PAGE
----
Big News: The "church" finally admitted that tithing money funds its for-profit businesses
A common refrain from Mormon⁄LDS members such as yourself defending the church's finances is that tithing money and business money are somehow separate. (Typically used when trying to justify the church building City Creek, luxury housing, etc). Well, the church just smashed that argument to pieces with its financial release today:
Resources used to carry out this work come principally from the tithing donations of Church members. A small portion of funds comes from businesses maintained by the Church.
Q: Where does the money for the Church’s reserves come from?
The vast majority of Church operations are funded through the sacred tithes and offerings given by members. The Church operates within its means and sets aside a portion of its funds each year. The Church follows the financial principles it teaches: living within a budget, avoiding debt, and saving and investing for the future.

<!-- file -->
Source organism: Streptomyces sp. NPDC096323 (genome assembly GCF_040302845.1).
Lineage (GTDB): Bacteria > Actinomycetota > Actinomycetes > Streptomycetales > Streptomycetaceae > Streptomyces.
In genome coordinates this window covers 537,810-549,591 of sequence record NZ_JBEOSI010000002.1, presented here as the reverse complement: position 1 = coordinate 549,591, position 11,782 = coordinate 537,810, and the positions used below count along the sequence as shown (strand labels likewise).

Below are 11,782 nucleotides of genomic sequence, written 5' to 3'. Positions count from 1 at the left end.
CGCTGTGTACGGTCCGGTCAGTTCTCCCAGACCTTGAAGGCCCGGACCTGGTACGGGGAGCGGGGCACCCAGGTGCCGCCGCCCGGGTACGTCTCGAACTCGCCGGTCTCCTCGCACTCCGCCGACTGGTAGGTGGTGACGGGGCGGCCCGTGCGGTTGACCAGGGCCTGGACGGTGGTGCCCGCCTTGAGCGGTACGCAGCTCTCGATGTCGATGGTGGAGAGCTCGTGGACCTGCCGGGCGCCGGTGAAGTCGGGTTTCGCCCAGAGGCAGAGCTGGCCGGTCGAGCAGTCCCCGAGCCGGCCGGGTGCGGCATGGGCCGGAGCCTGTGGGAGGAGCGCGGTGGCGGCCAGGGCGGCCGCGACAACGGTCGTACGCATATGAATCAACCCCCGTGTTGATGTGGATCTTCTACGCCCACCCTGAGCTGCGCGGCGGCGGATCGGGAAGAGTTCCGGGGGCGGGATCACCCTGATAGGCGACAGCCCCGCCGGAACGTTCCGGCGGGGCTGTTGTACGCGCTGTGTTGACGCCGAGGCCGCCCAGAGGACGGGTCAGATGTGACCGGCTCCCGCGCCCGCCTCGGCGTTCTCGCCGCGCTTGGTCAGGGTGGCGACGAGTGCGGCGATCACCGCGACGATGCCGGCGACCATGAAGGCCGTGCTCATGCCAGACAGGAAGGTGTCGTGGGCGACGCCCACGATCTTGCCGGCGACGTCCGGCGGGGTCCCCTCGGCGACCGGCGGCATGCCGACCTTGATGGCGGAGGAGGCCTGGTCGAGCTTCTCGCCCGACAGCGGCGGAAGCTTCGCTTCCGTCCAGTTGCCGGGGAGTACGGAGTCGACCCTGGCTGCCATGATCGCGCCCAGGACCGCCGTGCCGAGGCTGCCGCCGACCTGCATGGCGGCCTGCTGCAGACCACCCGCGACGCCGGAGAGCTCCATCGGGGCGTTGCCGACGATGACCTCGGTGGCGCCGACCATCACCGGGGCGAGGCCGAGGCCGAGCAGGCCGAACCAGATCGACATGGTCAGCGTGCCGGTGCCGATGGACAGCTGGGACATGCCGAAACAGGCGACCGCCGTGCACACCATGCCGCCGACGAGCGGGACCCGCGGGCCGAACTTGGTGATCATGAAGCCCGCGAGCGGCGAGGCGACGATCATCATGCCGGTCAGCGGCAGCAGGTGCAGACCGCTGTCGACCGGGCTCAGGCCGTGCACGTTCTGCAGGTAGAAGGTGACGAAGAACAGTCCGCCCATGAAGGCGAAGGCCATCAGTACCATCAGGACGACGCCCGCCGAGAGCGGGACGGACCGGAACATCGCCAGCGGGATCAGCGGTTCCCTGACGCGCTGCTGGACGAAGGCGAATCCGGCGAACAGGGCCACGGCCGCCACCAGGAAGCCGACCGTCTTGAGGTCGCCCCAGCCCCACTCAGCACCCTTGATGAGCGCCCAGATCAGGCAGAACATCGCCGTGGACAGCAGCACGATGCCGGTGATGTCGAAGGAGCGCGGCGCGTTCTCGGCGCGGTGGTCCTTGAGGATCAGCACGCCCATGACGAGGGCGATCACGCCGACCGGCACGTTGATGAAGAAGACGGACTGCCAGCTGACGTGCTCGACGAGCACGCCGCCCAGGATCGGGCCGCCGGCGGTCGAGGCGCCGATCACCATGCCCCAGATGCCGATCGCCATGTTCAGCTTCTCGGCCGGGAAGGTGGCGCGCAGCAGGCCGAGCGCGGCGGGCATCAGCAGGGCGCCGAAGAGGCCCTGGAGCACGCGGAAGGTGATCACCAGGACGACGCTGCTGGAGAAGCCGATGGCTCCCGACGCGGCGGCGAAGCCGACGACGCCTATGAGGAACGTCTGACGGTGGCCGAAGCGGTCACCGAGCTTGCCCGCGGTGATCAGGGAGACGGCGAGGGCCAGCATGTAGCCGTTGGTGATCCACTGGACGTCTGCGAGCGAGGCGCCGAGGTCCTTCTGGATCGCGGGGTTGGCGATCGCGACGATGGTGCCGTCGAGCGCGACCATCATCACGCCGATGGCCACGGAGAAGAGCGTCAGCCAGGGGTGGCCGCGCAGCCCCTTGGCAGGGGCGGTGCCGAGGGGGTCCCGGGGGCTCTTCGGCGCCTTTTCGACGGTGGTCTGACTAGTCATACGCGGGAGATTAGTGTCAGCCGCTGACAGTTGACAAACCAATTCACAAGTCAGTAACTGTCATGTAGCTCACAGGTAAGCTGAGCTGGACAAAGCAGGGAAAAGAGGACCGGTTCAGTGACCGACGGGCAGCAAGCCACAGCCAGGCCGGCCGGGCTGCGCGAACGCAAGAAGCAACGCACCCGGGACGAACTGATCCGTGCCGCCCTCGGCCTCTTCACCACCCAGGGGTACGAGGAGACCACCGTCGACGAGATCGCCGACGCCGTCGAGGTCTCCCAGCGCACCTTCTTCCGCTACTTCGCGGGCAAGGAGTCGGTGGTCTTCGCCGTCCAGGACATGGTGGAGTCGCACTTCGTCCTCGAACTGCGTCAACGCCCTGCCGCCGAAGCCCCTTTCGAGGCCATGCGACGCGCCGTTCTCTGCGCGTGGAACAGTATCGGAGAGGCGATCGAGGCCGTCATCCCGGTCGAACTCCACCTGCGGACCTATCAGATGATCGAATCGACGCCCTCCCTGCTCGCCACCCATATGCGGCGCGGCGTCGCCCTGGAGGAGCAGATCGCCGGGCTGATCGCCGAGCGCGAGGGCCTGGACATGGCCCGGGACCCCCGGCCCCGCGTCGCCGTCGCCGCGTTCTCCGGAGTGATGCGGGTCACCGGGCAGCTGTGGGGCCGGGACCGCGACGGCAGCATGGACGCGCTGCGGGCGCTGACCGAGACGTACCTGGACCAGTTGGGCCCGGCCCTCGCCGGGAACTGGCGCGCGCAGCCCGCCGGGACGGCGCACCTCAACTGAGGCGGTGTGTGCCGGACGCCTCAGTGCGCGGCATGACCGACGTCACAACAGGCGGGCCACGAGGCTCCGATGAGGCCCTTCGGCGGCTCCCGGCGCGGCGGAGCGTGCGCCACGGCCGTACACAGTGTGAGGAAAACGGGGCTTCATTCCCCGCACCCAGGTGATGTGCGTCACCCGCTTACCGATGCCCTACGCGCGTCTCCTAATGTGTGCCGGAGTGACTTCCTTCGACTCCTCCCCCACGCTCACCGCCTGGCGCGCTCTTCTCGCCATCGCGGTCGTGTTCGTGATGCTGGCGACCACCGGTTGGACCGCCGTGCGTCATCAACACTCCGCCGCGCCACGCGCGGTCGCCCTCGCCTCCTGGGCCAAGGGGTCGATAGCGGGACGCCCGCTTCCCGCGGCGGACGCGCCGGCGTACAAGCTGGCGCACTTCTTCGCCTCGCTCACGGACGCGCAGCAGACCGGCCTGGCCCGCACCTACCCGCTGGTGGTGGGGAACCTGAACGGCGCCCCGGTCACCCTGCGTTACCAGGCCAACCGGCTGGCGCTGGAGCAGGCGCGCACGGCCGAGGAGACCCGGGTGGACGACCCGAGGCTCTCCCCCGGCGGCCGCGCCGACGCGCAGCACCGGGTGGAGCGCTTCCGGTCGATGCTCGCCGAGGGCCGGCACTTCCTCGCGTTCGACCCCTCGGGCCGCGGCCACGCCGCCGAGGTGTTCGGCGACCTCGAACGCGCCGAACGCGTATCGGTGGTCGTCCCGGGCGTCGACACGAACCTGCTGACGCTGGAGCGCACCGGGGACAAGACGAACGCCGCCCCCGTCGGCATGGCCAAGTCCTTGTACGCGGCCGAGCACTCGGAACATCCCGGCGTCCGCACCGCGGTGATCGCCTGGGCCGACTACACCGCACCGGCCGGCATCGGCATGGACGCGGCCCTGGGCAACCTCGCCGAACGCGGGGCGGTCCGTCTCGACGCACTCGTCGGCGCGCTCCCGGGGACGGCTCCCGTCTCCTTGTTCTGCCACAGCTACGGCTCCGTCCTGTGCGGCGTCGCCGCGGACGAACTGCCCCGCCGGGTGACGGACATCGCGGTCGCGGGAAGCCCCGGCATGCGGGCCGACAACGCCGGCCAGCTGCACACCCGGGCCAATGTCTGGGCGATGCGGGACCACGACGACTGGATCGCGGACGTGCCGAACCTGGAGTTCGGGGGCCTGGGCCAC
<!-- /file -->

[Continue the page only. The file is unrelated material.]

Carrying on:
So far so good. No TBM would quibble with that. They'd feel smugly righteous about it. But wait, this part is the clincher:
Church members are taught to “gradually build a financial reserve by regularly saving [a portion of their income]” (Providing in the Lord’s Way: Summary of a Leader’s Guide to Welfare [booklet, 2009], 2). The Church applies this same principle in its own savings and investments. In addition to food and emergency supplies, the Church also sets aside funds each year for future needs. These funds are added to Church reserves, which include stocks and bonds, taxable businesses, agricultural interests and commercial and residential property.
In summary -- where does the money come from? Tithing. Where does the money go? At least some of the money goes into the church's own for-profit businesses. Straight from the church's own mouth. Another LDS⁄Mormon apologetic line bites the dust.